Vaping-associated lung injury case report: A community hospital’s perspective

Rachel Elizabeth Herr, Christopher R. Wing, Walter C. Rustmann


Electronic Nicotine Delivery Systems (ENDS) aerosolize cannabis oils, nicotine, and other chemicals by heating alcohols and flavorants in order to produce a vapor for inhalation. With the rise in popularity of these devices, there is a rapidly growing number of life-threatening electronic-cigarettes, or vaping-associated lung injury (EVALI) cases throughout the country. Among the EVALI cases, similarities of presentation, symptoms, respiratory complications, and effective treatments have been reported, but the pathologic mechanisms of injury seem to vary by case. We report a series of two patients presenting with clinical symptoms and imaging findings consistent with vaping-associated lung injury in the setting of heavy nicotine and tetrahydrocannabinol (THC) vaping. The first case is a 19-year-old Caucasian male admitted to the hospital with dyspnea, nausea, emesis, weight loss, and early signs of acute respiratory distress syndrome. The second case is a 24-year-old Caucasian male who presented to the emergency room with a productive cough, fever, myalgias, and tachycardia. Both patients were initially treated as typical cases of community-acquired pneumonia without clinical improvement. After being discharged, the patient from case 2 was readmitted with new onset emesis and worsening dyspnea. Utilizing extensive laboratory testing, chest imaging, bronchoscopy, and lung biopsy, we established a diagnosis of EVALI in both cases. Both patients did well after appropriate treatment with intravenous steroids and empiric antibiotics. Despite the similarities among clinical presentations, discrepancies in the literature exist regarding the clinical outcomes and pathophysiology of EVALI. These case-by-case variations may result from differences in time to diagnosis, temporal factors in amount and timing of vape use, and the chemical composition of the products vaped. Our case reports highlight the increasing need for clinical awareness of EVALI, improved diagnostic tools for a timely diagnosis, and effective treatments of this potentially fatal respiratory illness.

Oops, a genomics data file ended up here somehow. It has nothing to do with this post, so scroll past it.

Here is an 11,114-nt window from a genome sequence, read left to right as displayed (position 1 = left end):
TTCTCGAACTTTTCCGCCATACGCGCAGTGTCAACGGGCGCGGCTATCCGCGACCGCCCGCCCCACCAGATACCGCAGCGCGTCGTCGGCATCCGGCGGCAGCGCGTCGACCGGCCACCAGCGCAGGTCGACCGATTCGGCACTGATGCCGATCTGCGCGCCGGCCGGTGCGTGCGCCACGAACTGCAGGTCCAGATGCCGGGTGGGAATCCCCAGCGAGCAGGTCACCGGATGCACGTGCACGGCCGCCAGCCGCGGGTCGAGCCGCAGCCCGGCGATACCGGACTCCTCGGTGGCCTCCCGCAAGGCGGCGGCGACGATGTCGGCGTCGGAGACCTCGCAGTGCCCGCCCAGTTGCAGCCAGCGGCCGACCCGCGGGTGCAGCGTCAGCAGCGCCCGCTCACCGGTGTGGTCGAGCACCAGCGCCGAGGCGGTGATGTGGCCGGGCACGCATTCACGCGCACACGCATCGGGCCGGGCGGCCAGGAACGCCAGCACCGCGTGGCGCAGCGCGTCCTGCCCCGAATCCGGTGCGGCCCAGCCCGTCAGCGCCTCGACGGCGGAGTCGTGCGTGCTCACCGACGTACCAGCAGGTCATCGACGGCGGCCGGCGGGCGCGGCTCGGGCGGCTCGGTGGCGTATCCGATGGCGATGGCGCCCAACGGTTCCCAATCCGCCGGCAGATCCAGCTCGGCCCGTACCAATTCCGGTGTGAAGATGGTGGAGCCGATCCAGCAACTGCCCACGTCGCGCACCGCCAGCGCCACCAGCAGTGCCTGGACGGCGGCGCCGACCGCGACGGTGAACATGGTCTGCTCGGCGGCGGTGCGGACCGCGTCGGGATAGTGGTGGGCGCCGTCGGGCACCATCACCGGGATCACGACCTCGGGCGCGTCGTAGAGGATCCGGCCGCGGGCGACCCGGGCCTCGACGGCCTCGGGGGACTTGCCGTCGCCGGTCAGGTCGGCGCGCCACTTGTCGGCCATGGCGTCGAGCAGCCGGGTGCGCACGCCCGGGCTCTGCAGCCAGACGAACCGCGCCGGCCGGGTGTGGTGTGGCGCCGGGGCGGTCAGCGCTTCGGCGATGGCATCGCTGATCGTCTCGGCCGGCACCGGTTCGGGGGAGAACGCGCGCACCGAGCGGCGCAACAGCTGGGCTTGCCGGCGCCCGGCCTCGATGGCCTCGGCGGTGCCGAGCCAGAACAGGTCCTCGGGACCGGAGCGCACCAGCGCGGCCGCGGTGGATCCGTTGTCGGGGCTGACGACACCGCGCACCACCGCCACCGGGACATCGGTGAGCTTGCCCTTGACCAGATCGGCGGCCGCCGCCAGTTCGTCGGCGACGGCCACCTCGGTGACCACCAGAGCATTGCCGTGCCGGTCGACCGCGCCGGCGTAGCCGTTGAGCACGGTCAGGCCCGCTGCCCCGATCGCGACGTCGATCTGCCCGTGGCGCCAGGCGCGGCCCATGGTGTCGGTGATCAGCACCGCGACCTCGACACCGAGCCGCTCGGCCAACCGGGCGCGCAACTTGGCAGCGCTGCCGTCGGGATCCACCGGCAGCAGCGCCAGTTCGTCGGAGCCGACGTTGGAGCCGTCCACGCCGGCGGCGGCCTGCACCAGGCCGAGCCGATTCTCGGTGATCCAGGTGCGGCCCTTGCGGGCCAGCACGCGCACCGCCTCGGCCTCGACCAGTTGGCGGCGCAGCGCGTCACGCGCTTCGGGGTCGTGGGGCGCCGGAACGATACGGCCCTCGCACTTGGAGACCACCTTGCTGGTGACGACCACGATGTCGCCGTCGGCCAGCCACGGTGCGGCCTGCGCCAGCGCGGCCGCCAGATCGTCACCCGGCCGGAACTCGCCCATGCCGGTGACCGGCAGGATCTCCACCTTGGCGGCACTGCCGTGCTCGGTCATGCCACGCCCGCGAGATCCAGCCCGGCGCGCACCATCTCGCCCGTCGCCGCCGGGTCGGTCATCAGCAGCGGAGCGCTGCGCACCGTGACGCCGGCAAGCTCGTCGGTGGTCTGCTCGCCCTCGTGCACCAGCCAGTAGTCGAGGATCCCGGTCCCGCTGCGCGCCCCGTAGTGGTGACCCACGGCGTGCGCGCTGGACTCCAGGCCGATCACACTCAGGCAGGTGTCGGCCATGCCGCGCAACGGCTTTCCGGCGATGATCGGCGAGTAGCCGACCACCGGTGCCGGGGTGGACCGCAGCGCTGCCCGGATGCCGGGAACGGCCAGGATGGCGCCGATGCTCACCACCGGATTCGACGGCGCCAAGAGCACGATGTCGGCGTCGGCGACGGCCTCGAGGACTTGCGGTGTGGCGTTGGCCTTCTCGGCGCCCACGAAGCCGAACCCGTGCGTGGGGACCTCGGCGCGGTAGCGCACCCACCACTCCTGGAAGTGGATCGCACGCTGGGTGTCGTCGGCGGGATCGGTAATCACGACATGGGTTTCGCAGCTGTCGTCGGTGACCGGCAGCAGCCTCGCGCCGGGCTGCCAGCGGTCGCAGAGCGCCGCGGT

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Case Reports in Internal Medicine

ISSN 2332-7243(Print)  ISSN 2332-7251(Online)

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